What Mental Disorders Qualify for Social Security Disability?

The Social Security Administration recognizes a wide variety of mental disorders as having the potential to cause total long term disability. In order to qualify for Social Security Disability benefits based on a mental disorder, your condition must be diagnosed by a doctor and meet the criteria which any other illness or injury must meet in order to qualify for disability, namely:

  • The mental disorder must prevent you from doing any work which you have done up until now.

  • The mental disorder must render you unable to reasonably be trained for other work, which is available at the time of your disability.

  • The mental disorder must be expected to be long term, lasting at least a year.

The criteria for disability based on mental health are the same, whether you apply for SSDI or SSI. With these broad criteria in mind, the SSA recognizes several categories of mental illness which may be considered for Social Security Disability.

  • Organic disorders. Organic mental disorders; such as delirium, dementia, and mental diseases such as Alzheimer’s, affect the nervous system.

  • Psychotic disorders. Mental illnesses, like schizophrenia and paranoia, fall under this category. In some cases, these disorders may automatically qualify you for Social Security Disability once they are diagnosed and you may qualify for a Compassionate Allowance, which will enable you to start collecting Social Security Disability much sooner.

  • Affective disorders. Mood disorders, such as depression and bipolar, which are not the direct result of brain abnormalities often fall under this category.

  • Anxiety related disorders. Both continuous and episodic anxiety related disorders may qualify you for Social Security Disability benefits, if it can be demonstrated that they make it impossible for you to work. Panic attacks and other forms of abnormal fears and phobias are all considered.

  • Somatoform disorders. Mental illness which displays itself in symptoms of illness or injury for which there is no discernable cause.

  • Personality disorders. Many mental illnesses fall under this category, which is defined by deviant inner experience and behavior which does not fit in with society as a whole. Common personality disorders include obsessive-compulsive disorder and passive-aggressive disorder.

  • Substance addiction disorders. This includes both alcoholism and drug addiction. It includes both addiction to prescribed medication and illicit drugs.

  • Autistic/ Pervasive developmental disorders. Mental disabilities which affect communication, cognitive skills, behavior, and social skills.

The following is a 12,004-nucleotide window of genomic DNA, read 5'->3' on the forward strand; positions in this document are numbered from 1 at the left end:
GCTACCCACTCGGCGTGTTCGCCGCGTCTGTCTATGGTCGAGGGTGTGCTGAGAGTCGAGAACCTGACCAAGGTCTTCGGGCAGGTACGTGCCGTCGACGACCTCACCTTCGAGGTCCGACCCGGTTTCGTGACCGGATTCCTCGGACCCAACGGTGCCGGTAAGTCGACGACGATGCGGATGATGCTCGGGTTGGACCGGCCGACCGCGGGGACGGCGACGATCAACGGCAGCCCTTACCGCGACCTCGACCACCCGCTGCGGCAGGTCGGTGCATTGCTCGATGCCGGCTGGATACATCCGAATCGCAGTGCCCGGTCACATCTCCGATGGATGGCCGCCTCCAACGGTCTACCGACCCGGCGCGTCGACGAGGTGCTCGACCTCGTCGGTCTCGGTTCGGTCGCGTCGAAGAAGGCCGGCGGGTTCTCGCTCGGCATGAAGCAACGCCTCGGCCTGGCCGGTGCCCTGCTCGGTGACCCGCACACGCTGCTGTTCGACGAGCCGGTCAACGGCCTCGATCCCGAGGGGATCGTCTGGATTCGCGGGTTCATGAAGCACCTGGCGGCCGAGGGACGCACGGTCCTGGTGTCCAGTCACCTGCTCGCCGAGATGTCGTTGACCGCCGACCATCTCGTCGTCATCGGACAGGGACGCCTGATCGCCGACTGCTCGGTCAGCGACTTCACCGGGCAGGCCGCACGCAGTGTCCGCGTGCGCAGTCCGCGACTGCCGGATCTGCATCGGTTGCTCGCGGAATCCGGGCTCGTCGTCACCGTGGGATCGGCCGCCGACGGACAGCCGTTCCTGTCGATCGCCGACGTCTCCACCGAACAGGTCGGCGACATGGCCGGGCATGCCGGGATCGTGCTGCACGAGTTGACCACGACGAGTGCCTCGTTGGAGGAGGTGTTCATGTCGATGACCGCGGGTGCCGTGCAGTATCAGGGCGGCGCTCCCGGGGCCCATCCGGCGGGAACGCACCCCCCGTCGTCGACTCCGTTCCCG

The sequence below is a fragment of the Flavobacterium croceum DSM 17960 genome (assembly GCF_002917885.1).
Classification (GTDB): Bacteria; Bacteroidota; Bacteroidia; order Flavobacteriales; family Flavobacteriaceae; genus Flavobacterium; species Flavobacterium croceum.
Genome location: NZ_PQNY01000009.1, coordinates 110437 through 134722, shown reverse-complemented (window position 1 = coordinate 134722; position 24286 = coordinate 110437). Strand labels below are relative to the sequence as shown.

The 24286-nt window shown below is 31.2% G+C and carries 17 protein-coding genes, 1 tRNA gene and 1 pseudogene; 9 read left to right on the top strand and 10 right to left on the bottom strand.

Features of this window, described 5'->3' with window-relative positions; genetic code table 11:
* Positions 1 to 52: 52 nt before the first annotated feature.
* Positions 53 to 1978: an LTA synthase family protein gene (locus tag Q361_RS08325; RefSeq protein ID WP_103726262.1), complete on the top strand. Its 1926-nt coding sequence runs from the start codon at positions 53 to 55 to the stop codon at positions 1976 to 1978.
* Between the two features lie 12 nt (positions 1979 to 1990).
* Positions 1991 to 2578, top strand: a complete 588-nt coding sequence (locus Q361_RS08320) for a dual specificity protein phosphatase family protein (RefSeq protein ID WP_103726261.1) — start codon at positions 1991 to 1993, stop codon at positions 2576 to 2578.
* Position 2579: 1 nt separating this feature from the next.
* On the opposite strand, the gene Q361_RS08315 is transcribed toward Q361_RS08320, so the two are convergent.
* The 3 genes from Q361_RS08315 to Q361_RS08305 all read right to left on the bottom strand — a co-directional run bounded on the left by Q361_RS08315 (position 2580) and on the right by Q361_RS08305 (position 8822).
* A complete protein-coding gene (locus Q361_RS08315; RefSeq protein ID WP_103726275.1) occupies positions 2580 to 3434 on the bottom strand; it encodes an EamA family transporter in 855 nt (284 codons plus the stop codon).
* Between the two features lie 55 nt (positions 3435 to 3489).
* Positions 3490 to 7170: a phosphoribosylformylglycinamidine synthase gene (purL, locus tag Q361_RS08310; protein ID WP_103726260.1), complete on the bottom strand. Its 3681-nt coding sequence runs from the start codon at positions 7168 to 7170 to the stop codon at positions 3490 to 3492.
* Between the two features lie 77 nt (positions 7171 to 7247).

The list of recognized mental disorders is not entirely complete. Any mental disorder which renders you unable to perform gainful work may be considered for Social Security Disability benefits.

Because diagnosing many mental disorders can be somewhat subjective, it can be difficult and time consuming to prove to the SSA that your mental disorder qualifies you as completely disabled according to the SSA definition. You will help your case immeasurably if you keep a running journal of how your mental condition affects your day to day life.

Make sure not to limit yourself to notating the ways in which your mental disability has hindered you on the job. The SSA, when determining whether you qualify for Social Security Disability benefits, will take many of your daily activities into account, including your ability to stay focused on household tasks.

Is Mental Illness A Disability?

Mental illness can be considered a disability by the SSA. Mental illness and mental health conditions qualify for disability benefits from the SSA.

The SSA uses a medical guide, which is called the Blue Book, to determine eligibility. Mental disorders are evaluated under Section 12.00 of the Blue Book, which covers Mental Disorders.

These disorders are evaluated under their own specific listings. Here are some of the listings:

  • 12.01 – Category of Impairments, Mental
  • 12.02 – Neurocognitive disorders
  • 12.03 – Schizophrenia spectrum and other psychotic disorders
  • 12.04 – Depressive, bipolar and related disorders
  • 12.05 – Intellectual disorder
  • 12.06 – Anxiety and obsessive-compulsive disorders
  • 12.07 – Somatic symptom and related disorders
  • 12.08 – Personality and impulse-control disorder
  • 12.10 – Autism-spectrum disorder
  • 12.11 – Neurodevelopmental disorders
  • 12.14 – Eating disorders
  • 12.15 – Trauma and stressor-related disorders

Each listing has its own specific criteria that must be met for a disability claim to be approved per the Blue Book listing. You will need to provide hard medical evidence and other supporting documentation that confirms your condition meets the criteria.

Evidence will include physician notes, test results, and imaging reports when applicable.

Notes from a therapist or counselor can also be beneficial to a disability claim for a mental health condition. You will also need to show how the condition affects your daily lifestyle as well as your ability to work and earn a living.

Statements from relatives, coworkers, and educators can also be beneficial in a disability claim for mental illness or a mental health condition. The more evidence that you have to support your claim, the more likely you are to have a successful disability claim.

What Mental Disorders Qualify For Social Security Disability Benefits?

The Social Security Administration (SSA) recognizes several mental disorders that cause long term disability and may entitle the victim to disability benefits. The mental disorders that qualify for benefits can be found in Blue Book section 12.00. There are several categories of mental disorders that the SSA lists. These include the following:

  • Substance addiction disorders such as alcoholism and drug addiction including being addicted to prescription drugs;
  • Somatoform disorders which are mental illnesses which reveal a sickness or injury which may or may not be present;
  • Psychotic disorders which include schizophrenia and paranoia may automatically qualify the victim for Social Security Disability. Some victims qualify for a Compassionate Allowance which means they are eligible to receive social security benefits as soon as possible;
  • Personality disorders which are mental illnesses which when they affect people it makes it difficult for them fit in with society as a whole. This can include obsessive-compulsive disorder and passive-aggressive disorder;
  • Organic mental disorders which include delirium, dementia, and Alzheimer’s, which affect the nervous system;
  • Autistic/ Pervasive developmental disorders which are mental disabilities which may affect a number of skills such as communication, cognitive, behavior, and social.
  • Anxiety disorders which are so bad that work is impossible;
  • Affective disorders which are mood disorders which include depression and bipolar.

Any mental disorder which results in you unable to take part in gainful employment may be considered for Social Security Disability benefits. The SSA, when reaching a decision on your eligibility for disability benefits, will assess your ability to undertake daily activities as well as your chances of being employed.